Six critical issues credit unions need to address in 2023
Some of the challenges financial institutions faced in 2022—most notably fintech disruptors and cryptocurrency—will carry over to 2023. Unfortunately, new challenges could impact institutions’ payments business in the year ahead. Here are six of the most critical issues credit unions should look to address in payments in 2023.
1. The Sad Math of Payments Income
With an effective date of July 1, 2023, the newest Fed ruling related to payments (“Durbin 1.5”) won’t create a need for the average institution to make any system changes. But the early October update to Regulation II will still have significant impacts on most credit unions in terms of interchange income, fraud losses, branding agreements and processing expenses.
The update’s requirement to route card-not-present transactions across a secondary network (not Mastercard or Visa) will most often impact interchange income negatively, as chargeback rights for secondary networks will become much less issuer-friendly. Any bank or credit union with a branding agreement with Visa or Mastercard will also see reductions in the incentives and discounts they receive under these agreements.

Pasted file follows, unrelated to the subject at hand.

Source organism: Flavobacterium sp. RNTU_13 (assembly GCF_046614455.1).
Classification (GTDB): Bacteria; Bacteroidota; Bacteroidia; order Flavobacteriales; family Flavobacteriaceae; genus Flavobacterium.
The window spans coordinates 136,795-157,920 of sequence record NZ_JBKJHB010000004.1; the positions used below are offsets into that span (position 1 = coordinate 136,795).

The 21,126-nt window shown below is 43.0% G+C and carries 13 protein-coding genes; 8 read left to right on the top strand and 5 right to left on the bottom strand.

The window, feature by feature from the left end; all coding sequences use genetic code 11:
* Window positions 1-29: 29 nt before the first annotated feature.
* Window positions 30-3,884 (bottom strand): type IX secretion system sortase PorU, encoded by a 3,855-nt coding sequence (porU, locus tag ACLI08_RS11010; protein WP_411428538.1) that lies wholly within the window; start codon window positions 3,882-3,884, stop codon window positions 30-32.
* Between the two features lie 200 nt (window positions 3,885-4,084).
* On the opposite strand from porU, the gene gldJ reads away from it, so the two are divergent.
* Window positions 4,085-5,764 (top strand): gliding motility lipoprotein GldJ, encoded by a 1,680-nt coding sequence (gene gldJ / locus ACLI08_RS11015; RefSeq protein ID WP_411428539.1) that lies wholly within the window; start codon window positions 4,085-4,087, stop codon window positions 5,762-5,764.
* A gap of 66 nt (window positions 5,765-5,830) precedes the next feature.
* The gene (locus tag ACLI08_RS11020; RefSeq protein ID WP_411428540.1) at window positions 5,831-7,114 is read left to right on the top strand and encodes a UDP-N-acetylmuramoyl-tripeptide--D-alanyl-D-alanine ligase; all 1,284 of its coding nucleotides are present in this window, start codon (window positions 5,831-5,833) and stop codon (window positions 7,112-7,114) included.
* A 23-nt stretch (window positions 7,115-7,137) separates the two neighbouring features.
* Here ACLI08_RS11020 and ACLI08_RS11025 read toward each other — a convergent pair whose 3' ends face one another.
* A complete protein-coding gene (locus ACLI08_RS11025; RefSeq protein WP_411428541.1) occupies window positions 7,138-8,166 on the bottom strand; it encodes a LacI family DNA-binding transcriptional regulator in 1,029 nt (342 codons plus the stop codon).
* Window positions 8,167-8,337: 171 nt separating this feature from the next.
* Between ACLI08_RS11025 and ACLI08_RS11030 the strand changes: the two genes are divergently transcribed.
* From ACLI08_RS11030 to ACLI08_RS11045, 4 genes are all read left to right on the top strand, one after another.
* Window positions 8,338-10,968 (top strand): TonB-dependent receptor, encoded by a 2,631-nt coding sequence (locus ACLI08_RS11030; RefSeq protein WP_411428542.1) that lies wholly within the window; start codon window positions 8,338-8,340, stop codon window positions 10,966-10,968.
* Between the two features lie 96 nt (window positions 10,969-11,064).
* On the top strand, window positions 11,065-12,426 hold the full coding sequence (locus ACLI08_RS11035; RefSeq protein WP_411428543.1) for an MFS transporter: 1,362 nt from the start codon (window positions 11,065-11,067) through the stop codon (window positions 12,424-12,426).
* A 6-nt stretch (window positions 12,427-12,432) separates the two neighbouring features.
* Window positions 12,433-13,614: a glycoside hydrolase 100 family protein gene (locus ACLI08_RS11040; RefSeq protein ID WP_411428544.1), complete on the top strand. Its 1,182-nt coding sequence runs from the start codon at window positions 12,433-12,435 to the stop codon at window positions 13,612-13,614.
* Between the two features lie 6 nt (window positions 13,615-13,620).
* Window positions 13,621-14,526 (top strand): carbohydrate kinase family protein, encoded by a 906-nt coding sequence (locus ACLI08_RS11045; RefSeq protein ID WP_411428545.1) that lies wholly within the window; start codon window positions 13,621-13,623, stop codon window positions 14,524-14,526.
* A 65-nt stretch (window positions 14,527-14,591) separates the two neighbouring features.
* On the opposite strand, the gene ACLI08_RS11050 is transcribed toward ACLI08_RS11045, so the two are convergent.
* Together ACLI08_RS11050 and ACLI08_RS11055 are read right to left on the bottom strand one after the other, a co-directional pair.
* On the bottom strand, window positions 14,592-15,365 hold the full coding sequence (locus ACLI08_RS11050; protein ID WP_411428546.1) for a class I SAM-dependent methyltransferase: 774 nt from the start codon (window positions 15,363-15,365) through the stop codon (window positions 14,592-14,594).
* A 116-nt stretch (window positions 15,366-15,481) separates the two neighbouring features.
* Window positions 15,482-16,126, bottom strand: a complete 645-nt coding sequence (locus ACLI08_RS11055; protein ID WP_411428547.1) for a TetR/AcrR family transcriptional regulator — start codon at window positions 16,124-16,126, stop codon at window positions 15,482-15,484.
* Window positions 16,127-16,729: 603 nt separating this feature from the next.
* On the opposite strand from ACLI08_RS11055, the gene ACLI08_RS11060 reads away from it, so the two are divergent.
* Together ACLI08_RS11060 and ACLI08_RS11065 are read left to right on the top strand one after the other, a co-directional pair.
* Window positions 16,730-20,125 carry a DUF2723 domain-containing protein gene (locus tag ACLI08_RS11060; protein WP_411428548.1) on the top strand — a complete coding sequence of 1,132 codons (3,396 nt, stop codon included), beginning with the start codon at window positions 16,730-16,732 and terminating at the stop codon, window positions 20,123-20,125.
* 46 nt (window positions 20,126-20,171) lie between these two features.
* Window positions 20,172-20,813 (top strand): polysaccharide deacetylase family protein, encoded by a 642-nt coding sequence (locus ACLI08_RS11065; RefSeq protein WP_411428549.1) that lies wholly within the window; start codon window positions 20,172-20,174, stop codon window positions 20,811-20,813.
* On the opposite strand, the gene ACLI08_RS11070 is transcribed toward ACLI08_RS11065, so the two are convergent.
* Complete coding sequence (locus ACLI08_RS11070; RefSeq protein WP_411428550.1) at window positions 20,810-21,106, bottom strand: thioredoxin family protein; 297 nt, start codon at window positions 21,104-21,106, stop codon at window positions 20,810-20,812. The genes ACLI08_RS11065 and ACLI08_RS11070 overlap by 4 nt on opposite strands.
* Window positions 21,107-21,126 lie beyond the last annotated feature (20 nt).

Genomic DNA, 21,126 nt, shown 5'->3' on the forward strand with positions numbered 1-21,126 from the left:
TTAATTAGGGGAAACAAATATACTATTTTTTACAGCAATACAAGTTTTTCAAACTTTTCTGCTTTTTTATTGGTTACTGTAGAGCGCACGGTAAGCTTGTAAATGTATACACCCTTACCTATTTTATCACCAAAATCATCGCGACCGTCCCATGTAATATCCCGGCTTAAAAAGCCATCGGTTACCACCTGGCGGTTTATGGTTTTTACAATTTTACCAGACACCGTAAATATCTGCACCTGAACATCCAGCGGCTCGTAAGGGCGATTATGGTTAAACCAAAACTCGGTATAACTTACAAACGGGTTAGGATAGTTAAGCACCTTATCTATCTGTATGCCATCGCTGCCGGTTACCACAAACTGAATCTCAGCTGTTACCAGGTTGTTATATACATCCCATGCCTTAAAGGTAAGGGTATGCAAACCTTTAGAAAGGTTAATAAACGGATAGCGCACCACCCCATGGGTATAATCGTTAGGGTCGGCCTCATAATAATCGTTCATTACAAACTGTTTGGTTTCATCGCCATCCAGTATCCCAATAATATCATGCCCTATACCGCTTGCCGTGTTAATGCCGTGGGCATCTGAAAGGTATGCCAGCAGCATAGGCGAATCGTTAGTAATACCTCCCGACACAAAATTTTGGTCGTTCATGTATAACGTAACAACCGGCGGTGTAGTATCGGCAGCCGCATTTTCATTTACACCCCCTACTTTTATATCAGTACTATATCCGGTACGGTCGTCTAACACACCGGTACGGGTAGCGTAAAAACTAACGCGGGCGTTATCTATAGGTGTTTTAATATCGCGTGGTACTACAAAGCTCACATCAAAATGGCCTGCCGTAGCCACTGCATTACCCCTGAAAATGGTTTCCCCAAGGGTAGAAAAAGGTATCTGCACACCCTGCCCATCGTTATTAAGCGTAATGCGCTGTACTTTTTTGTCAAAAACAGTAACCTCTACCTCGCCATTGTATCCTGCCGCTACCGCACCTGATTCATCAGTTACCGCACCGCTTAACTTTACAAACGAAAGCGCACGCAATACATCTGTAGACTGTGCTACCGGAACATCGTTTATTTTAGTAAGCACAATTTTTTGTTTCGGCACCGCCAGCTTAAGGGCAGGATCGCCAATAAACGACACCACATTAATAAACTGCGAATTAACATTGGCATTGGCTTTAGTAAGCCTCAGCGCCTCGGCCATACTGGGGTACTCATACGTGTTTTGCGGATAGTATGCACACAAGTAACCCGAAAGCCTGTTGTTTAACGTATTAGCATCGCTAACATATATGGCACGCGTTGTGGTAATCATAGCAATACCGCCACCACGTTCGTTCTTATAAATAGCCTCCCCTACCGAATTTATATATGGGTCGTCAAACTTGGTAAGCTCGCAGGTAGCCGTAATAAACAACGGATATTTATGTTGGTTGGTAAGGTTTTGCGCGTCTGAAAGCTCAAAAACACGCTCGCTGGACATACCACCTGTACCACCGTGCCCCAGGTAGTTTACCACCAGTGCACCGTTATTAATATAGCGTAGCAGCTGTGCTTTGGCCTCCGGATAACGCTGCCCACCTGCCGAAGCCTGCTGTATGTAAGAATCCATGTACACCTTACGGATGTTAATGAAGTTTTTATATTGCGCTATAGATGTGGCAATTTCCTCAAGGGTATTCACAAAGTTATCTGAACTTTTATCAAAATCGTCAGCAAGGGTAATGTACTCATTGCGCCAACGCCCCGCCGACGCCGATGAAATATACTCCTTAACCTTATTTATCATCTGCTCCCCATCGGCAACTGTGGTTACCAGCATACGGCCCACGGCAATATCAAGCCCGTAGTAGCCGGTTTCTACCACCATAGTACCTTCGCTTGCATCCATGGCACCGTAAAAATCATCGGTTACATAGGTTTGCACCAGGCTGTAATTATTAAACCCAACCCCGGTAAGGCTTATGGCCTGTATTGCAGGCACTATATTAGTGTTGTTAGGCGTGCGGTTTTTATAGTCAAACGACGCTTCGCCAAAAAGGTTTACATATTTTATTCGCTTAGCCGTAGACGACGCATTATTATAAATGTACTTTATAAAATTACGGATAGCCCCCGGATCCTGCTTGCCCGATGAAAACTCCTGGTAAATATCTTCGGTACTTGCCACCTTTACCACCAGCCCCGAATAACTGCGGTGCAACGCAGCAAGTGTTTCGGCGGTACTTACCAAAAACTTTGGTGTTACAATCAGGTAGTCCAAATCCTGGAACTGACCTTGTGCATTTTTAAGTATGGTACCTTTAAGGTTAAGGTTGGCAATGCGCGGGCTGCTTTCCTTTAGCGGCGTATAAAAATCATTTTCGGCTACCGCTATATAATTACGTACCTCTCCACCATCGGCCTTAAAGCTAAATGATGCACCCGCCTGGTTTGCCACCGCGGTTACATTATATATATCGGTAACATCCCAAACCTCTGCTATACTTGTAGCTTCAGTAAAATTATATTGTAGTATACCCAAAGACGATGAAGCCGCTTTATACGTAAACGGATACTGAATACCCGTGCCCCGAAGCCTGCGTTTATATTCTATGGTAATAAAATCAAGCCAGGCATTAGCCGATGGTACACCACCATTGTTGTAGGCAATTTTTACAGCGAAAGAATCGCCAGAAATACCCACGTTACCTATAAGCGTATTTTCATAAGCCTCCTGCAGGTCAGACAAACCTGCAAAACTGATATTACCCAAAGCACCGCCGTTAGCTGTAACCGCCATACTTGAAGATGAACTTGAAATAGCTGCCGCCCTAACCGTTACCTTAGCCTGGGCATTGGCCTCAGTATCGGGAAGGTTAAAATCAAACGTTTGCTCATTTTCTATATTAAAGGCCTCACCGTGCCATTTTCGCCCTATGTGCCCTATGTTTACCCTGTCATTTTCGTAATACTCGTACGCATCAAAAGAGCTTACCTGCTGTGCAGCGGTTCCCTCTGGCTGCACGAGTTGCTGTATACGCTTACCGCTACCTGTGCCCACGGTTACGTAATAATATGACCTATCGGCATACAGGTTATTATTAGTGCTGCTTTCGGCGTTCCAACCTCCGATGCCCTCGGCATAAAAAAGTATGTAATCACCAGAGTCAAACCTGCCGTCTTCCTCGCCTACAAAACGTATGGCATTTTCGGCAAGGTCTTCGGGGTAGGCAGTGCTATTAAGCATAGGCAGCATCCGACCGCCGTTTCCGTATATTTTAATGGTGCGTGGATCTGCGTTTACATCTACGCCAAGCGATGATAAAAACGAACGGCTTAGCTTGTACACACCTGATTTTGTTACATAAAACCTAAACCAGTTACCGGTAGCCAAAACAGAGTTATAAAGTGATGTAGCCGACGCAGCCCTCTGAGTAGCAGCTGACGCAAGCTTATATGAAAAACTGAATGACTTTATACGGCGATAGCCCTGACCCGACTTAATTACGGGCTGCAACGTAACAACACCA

For institutions that are not Durbin-regulated (those with $10 billion or less in assets), we estimate an impact of 5% to 20% on interchange alone. Durbin-regulated institutions will not be affected by the changes to interchange but will still experience the significant impact of this regulatory change in the form of increased fraud losses and brand incentive reduction.
In all, Reg II will result in credit unions doing this sad math: Impact of Reg II = lost interchange + higher fraud loss + brand incentive reduction - lower processing costs. While processing costs are expected to come down, the increase in costs associated with the other factors could be five to 10 times greater.
2. Being Top of Wallet Is Essential
Being top of wallet has long been the most critical part of a successful card program, and it is becoming increasingly essential. Despite only 15% of commerce currently being e-commerce, the mix for card spend is closer to 50/50. E-commerce continues to grow at a significantly faster rate than in-person transactions. An institution that is not primary in the digital space (wallets, card on file, recurring bill-payment) will soon lose its primary wallet position.
3. Alternate Payments Create Interchange Pressure